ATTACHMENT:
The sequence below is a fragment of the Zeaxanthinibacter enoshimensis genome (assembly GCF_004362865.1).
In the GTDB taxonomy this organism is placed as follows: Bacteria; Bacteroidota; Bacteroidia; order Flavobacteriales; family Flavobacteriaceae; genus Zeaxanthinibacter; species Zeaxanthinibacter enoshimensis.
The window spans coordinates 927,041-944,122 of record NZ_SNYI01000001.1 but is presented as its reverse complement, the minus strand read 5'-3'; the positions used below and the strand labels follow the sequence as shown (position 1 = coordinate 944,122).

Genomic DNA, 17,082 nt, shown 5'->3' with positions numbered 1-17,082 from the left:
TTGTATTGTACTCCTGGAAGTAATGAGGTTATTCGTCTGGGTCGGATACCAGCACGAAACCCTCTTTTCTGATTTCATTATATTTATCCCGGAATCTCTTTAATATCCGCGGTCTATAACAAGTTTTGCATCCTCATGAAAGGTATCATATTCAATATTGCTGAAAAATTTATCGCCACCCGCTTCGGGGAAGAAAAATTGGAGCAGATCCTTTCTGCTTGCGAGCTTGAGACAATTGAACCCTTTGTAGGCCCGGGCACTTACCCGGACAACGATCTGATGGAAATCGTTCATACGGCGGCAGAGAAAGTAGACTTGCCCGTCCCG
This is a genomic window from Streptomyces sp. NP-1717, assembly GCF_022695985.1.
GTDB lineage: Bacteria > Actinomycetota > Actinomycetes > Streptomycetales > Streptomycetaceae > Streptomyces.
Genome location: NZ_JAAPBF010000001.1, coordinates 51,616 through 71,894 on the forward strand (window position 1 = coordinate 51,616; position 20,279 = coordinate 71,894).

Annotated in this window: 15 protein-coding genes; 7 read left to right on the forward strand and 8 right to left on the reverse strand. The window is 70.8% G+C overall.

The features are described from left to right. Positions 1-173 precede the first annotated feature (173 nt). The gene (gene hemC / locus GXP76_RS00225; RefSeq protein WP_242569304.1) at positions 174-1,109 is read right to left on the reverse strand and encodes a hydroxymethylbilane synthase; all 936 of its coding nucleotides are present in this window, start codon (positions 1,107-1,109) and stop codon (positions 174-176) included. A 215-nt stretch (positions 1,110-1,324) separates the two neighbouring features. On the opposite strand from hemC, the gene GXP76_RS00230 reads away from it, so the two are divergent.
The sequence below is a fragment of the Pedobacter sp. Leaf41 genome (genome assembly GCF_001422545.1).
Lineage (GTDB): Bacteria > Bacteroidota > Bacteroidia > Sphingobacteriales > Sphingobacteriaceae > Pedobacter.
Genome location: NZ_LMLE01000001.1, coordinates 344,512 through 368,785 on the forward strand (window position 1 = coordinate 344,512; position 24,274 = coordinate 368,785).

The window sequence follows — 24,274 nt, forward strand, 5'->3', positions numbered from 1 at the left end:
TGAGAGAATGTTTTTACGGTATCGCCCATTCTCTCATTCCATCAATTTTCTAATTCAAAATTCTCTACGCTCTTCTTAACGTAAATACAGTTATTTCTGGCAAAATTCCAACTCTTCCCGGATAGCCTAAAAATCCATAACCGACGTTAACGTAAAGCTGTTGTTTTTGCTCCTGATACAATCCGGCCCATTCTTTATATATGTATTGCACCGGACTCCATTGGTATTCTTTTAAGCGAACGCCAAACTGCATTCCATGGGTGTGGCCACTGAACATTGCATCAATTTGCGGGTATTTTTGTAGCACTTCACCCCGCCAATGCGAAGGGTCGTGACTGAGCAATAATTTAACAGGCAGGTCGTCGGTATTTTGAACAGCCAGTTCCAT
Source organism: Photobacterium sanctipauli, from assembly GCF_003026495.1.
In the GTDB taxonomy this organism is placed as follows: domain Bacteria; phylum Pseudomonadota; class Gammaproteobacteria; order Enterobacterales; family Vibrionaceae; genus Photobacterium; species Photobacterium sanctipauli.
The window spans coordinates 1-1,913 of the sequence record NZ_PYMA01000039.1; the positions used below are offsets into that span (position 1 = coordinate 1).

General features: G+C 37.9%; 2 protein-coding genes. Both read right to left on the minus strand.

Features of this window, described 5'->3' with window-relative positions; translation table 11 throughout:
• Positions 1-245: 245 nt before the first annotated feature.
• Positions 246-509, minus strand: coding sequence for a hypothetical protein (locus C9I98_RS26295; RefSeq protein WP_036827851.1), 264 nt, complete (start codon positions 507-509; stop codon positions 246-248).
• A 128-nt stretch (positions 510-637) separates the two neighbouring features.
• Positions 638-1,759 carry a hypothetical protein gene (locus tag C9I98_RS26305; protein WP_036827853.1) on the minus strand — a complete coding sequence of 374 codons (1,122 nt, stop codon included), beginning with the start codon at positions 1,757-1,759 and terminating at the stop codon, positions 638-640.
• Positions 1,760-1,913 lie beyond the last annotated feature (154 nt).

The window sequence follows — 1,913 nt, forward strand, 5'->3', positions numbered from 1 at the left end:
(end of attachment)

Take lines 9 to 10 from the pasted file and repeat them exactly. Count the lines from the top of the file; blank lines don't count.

Annotated in this window: 15 protein-coding genes; 7 read left to right on the forward strand and 8 right to left on the reverse strand. The window is 70.8% G+C overall.

The features are described from left to right. Positions 1-173 precede the first annotated feature (173 nt). The gene (gene hemC / locus GXP76_RS00225; RefSeq protein WP_242569304.1) at positions 174-1,109 is read right to left on the reverse strand and encodes a hydroxymethylbilane synthase; all 936 of its coding nucleotides are present in this window, start codon (positions 1,107-1,109) and stop codon (positions 174-176) included. A 215-nt stretch (positions 1,110-1,324) separates the two neighbouring features. On the opposite strand from hemC, the gene GXP76_RS00230 reads away from it, so the two are divergent.